I love old things, I love quiet things. Everything goes too fast. I write about anxiety and how I see the world through that lens. Michael Greenberg told me I am “chronically ambivalent,” which feels on the mark. My pieces are mini-tours of my mind, on all kinds of topics. Nail salon visits, social media, old people music…

Catherine also writes a column for the Columbia Journal called “Hell of a Town”—

It’s about day-to-day life in New York, sources of anxiety here. There’s a lot of material.

We laugh.

She got published in The Fix.

Yes. They’ve published Chloe Caldwell, one of my favorite essayists. I’m excited to have my byline anywhere hers has been.

So Catherine is a writer. And I’ll say it. Catherine is a writer.

Thank you.

You look embarrassed.

That might be the first time that someone’s said it like that—when it wasn’t me looking Lis in the face, pleading: “Lis, please say it! Please say it!”

Oh you are for sure a writer, through and through. But that’s so interesting because same thing happened with Taleen. She also said, “I write.”

I can’t even put it on my Instagram profile—

I accidentally punch someone

Oh I am so sorry! I am so sorry.

Catherine laughs, so does the stranger.

Sorry, you were saying?

On my Instagram profile, I had a fart emoji. But I added, “I write” to it, eventually. I’ll never put writer.

See, I put writer on my Tinder profile, but I put “Words” on Instagram.

I actually did the same thing with my Hinge profile when I had it. I was like, I guess I have to put a career, so I’ll put “writer”. I actually was being paid to write at that time, but it was awful clickbait shit. Calling myself a writer felt like such a sham.

Right. It’s like if your hand is forced to decide what you are in what word, the last resort is, “Fine. I’ll say it. I’m a writer.”

It’s true.

Believing it is such a different thing.

It sounds so self-assured, to the point where it almost feels like a lie. But this is the anxiety and ambivalence speaking.

Someone in one of my workshops was like “I feel like the narrator is really anxious, and she could discuss that more.” I have a hard time directly writing on the topic of anxiety, because it feels like what I write is already loaded with it. I don’t want to be redundant or come on too strong. But it is a thread in every piece, no matter what I’m writing about. I think the voice [her voice] is what unifies a lot of what comes out [ in her writing].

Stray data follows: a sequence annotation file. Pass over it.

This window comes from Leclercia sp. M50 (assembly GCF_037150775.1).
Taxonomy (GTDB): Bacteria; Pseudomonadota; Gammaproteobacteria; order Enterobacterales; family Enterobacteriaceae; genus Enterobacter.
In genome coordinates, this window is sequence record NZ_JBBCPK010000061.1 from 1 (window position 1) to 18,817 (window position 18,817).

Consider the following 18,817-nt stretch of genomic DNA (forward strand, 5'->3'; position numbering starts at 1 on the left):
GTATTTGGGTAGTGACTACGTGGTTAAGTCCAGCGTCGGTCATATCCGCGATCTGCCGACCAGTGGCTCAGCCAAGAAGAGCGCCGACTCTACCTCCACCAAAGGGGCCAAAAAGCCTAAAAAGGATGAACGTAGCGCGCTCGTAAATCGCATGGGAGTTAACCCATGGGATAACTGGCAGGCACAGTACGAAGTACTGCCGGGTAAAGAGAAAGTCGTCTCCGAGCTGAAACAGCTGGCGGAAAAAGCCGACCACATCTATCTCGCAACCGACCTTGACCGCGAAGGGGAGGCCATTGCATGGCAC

Oh, for sure. Your voice— I’ve never read anyone, like a contemporary of mine, which I can’t believe I just said a “contemporary of mine”—

So fancy!

“Oh, my MFA! Me and my contemporaries!” But, your voice is very distinct in a way that I don’t think I have ever read? Not that your voice is masculine (which would not be a bad thing), but I think that your work reminds me of tired old jews?

That’s interesting. That’s an honor because with Larry David, especially, I feel a kinship. And I’m like, why? Where does this come from? But it fits. I love his work.

So that leads to my second question: Do you think of yourself as an artist?

No! That feels too fancy. And we talked about the “No bullshit” thing. It just feels so elevated to call myself an artist. There’s a disconnect in my brain—I can see, logically, that I am in a fine arts program. But “artist” sounds so serious.

I’m trying not to sound like a douche talking about it.

You can be a douche, if you want to.

I don’t wanna be a douche! But then it’s [everything she’s saying] also true.

I like that saying “I write” focuses everything on a verb, rather than saying “writer”, which is a noun. So there’s something more active in it—


And it’s less stable. So the action of writing is necessary in order to identify with it.